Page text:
Government considers local, foreign borrowing for B1tn debt
published : 10 Apr 2020 at 17:28
The Finance Ministry said it will explore domestic and foreign funding options for planned borrowing of 1 trillion baht to finance a major economic stimulus programme.
The debt is a key element of a 1.9-trillion-baht package to help low-income households, farmers and companies reeling from the impact of the novel coronavirus outbreak. Southeast Asia’s second-largest economy may contract 5.3% this year, according to the Bank of Thailand.
“We’ll explore all possibilities,” Patricia Mongkhonvanit, director-general of the ministry’s Public Debt Management Office, said in an interview on Thursday. “We won’t borrow 1 trillion baht all at once. We’ll proceed gradually, as the funding need arises.”
The scale of the borrowing led to questions about how the government would achieve it. Ms Patricia said the ministry is looking at a mix of instruments, including government bonds, treasury bills, promissory notes, term loans and savings bonds.
Tapping international organisations like the Asian Development Bank and foreign debt markets are also options, she said.
“Our objective is mainly to tap the local market first,” Ms Patricia said. “There is ample domestic liquidity and demand for our products.”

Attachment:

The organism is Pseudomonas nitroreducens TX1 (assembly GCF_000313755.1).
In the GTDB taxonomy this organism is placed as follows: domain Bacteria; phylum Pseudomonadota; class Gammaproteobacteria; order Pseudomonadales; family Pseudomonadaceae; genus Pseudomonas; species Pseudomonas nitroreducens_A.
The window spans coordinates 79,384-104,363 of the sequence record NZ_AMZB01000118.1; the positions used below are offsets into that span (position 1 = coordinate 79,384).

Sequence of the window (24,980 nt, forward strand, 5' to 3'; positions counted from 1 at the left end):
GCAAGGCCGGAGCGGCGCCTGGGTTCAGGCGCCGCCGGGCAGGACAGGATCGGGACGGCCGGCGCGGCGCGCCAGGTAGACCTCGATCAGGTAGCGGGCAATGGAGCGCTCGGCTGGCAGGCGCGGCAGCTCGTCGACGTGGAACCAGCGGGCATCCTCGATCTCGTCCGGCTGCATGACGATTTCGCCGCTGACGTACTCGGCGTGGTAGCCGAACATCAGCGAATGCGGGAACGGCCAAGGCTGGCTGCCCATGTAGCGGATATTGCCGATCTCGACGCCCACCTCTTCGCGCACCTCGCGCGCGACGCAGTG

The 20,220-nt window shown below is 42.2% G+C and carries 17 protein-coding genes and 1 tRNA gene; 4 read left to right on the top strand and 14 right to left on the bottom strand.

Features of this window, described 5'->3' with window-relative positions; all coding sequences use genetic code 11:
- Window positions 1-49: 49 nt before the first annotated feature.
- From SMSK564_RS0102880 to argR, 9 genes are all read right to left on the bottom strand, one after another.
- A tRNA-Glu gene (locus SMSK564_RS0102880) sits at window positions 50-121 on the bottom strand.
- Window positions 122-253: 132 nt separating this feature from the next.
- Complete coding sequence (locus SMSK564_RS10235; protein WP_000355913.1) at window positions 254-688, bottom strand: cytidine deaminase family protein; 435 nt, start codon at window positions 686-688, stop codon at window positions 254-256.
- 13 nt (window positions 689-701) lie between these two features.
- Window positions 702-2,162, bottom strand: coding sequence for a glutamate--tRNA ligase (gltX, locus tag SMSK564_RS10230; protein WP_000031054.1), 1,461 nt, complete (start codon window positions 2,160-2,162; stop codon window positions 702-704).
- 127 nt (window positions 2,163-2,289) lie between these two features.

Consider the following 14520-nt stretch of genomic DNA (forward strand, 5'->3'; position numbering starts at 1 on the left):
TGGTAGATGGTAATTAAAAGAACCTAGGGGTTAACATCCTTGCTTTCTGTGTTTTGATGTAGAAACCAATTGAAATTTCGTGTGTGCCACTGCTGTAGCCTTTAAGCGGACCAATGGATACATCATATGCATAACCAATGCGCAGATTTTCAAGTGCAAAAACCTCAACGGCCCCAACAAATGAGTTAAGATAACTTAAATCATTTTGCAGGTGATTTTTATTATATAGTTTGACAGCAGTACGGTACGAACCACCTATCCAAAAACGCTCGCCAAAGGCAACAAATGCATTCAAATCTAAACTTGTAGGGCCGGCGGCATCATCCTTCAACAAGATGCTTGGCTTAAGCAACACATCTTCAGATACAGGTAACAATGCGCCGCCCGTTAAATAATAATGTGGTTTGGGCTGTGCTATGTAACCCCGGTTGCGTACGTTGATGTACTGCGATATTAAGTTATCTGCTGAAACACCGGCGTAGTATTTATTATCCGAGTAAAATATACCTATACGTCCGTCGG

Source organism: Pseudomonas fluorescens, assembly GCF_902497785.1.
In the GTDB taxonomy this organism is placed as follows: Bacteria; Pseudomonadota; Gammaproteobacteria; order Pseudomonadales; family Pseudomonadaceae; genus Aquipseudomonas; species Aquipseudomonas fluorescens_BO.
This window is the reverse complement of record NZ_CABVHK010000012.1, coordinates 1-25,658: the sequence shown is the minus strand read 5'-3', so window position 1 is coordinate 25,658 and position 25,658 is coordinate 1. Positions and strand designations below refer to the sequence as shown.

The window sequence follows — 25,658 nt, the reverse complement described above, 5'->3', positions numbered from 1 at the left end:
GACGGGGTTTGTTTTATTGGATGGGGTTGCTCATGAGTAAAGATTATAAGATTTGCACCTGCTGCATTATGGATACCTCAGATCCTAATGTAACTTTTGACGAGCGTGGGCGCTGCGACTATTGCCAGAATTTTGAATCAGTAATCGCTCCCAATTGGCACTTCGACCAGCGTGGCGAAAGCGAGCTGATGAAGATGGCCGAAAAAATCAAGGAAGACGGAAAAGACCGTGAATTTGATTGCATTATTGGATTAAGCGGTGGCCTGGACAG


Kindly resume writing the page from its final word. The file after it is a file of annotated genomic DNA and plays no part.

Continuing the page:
A pending executive decree will permit the fund-raising efforts to run through September 2021, a time-frame designed to give officials flexibility since the duration of the outbreak is uncertain. The 1 trillion baht additional borrowing is more than double the average annual budget deficit of recent years, according to Australia & New Zealand Banking Group.
The administration will look at short- and long-term instruments, and the issue-size of savings bonds will likely top the usual 50 billion baht per year, Ms Patricia said. Officials are also evaluating the strengths and challenges of foreign-currency debt.
“We’re considering foreign investors’ response,” she said. “It looks interesting. But we have to assess costs and foreign-exchange risk.”
International organisations “have very good packages and we’re in talks with them,” Ms Patricia said, adding “their interest rates are quite competitive after swapping back to our currency.”
The extra borrowing under the stimulus plan won’t be accounted for in the government’s regular fiscal deficit because it falls under a special law, meaning it will be treated separately, she said.
Investor panic induced by the coronavirus crisis led the BoT to roll out a liquidity backstop to support the fixed-income mutual fund and corporate bond sectors.
“The market volatility is just short term,” Ms Patricia said. “The bond market has improved from two weeks ago. I don’t think it will be a problem — it’s about what kind of tools investors want during this situation.”